Out-of-Band Message Transmission
The Nevis Mobile Authentication Solution supports the dynamic transmission of out-of-band messages, based on the projects requirements. Certain means of transmitting messages out-of-band are already supported by the product out-of-the box. It is also possible to provide custom implementations.
This chapter describes the terminology and concept behind out-of-band message transmission. An additional feature is the end-to-end encryption of delivered out-of-band messages. This is also explained.
The term out-of-band refers to channels that are not part of the traditional request flow. A traditional request flow consists of a client initiating a conversation with a server, whereupon the server responds and completes the flow. In more sophisticated scenarios, the server can choose to involve clients other than the initiating client in the flow.
These other clients exist independently of the initiating client. Out-of-band channels are the channels through which the server accesses these independent clients.
One example of such an out-of-band scenario is when push notifications are delivered to mobile devices. In a typical use case, a user accesses an e-banking server via (the browser of) his laptop. To verify a transaction, the server sends a push notification to the user's mobile device. This push notification is sent through another channel than the one used by the user/laptop to access the server. This other channel to the mobile device is called the out-of-band channel.
An out-of-band message is any message delivered over an out-of-band channel. In most cases, out-of-band messages contain sensitive information. Therefore, encrypting the message content and sending it over a trusted out-of-band channel is always advocated. For more information on encryption, see [End-to-End Encryption],
In the Nevis Mobile Authentication Solution, out-of-band messages are not customizable. They contain information for the mobile client application, accessed over the out-of-band channel. The mobile client application uses this information to initiate a client-server communication with the server - usually completing a previously started authentication flow.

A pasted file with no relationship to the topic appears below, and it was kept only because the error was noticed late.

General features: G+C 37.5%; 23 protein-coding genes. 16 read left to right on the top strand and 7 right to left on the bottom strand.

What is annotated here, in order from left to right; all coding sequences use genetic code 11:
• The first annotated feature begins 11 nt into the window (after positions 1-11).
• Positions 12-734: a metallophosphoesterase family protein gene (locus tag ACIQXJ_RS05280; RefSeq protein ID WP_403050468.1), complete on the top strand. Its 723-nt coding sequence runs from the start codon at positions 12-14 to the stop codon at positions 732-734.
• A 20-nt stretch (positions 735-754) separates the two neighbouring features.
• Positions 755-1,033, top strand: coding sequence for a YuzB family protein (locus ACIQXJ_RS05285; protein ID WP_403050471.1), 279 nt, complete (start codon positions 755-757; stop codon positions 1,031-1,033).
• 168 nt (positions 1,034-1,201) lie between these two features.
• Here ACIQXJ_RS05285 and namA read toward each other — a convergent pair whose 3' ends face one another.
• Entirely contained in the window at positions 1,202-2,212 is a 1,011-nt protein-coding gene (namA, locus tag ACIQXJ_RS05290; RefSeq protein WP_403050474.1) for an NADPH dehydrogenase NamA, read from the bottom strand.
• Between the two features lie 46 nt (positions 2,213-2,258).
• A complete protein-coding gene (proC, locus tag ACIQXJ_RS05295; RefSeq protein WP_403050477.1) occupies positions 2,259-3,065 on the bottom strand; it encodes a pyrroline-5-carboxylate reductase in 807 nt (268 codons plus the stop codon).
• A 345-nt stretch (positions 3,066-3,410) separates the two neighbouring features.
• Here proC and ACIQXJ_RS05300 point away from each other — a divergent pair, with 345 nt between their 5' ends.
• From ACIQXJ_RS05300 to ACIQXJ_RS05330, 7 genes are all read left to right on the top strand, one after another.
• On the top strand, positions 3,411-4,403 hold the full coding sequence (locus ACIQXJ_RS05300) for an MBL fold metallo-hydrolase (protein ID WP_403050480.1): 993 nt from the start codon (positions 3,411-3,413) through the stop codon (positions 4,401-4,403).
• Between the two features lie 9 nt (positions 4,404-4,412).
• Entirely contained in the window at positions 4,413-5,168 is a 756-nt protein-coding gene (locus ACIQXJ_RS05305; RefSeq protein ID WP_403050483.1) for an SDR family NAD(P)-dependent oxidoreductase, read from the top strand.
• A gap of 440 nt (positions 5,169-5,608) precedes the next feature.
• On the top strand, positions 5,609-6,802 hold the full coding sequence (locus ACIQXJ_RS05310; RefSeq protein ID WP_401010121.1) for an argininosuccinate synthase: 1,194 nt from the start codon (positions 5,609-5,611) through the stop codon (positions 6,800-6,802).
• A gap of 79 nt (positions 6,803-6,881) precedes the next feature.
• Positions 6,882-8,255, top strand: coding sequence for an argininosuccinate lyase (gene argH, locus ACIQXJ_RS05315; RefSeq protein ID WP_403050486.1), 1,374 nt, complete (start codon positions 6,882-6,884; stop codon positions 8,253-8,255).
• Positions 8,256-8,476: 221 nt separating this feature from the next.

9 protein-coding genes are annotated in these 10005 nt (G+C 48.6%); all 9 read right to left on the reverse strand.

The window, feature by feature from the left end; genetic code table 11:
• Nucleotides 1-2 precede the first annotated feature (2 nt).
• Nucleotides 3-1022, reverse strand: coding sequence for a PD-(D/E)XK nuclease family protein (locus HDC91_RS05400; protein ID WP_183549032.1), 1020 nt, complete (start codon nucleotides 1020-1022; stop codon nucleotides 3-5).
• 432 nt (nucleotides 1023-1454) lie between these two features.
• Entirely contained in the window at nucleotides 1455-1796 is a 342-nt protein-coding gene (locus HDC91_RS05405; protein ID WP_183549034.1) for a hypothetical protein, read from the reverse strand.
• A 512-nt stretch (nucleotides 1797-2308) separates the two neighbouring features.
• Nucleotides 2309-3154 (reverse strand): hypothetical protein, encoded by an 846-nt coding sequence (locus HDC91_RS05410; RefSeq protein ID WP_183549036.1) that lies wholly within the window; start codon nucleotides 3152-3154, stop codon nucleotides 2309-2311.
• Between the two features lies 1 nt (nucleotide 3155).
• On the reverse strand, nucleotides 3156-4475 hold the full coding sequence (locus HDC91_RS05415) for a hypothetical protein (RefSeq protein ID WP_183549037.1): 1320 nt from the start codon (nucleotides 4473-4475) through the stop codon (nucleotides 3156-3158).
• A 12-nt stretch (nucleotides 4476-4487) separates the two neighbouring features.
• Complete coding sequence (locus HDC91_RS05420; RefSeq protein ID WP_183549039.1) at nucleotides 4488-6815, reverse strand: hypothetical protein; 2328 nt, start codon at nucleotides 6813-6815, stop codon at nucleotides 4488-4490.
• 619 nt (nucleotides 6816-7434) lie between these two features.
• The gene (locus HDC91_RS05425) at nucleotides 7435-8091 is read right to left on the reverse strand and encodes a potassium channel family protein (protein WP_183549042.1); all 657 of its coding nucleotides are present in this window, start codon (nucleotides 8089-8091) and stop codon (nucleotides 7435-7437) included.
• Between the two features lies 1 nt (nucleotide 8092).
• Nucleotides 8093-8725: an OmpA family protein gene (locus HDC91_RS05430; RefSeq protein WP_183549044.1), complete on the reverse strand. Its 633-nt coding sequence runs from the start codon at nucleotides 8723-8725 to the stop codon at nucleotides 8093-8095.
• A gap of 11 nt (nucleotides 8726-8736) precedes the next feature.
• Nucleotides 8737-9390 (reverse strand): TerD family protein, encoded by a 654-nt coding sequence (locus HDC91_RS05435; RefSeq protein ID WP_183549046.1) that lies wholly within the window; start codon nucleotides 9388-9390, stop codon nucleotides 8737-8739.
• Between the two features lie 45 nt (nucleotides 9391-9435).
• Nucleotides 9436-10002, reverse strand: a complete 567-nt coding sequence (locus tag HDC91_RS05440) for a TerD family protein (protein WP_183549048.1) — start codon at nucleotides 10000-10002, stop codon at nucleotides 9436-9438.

In the Nevis Mobile Authentication Solution, dispatching is the process of sending out-of-band messages.
The use of a specific term in combination with "dispatching" indicates that the server-to-client communication does not occur through the already established connection but is dispatched via other means.
The dispatch target is the intended receiver of the out-of-band message. Every target is directly bound to an end user.
The target is an identifier directly related to the channel used for dispatching. This means that the actual value of the identifier, i.e., the target, can differ based on the dispatch channel. Some dispatchers, like the QR code dispatcher, do not require a target.
The following table shows the relationship between channel and target identifier, per channel:
|Channel||Target||Example Target Value|
|Push Message||Usually an identifier used by the 3rd party push service to identify the physical device of the end user or the mobile application.||70d5ebbd-34dd-433c-83c2-69cf1a0a98d9|
|E-mail address of the end user||[email protected]|
|QR Code||There is no target for this channel.||-|
The dispatch channel represents the means of transmitting the message to the client.
Examples of possible dispatch channels are:
- Push notifications
- E-mail delivery
- Physical letter delivery
- QR code containing the information to be transmitted
The dispatcher is the concrete implementation of a component that has the task to dispatch the message to the target.
Examples for dispatchers are:
- Firebase Cloud Messaging (FCM) dispatcher The FCM 3rd party service is used to send push notifications to mobile devices/apps.
- E-mail dispatcher An e-mail dispatcher sends e-mails to users directly.
- QR code dispatcher A QR code is generated by the server and presented to the end user. The end user must scan the QR code with a mobile device to transfer the information to the mobile device.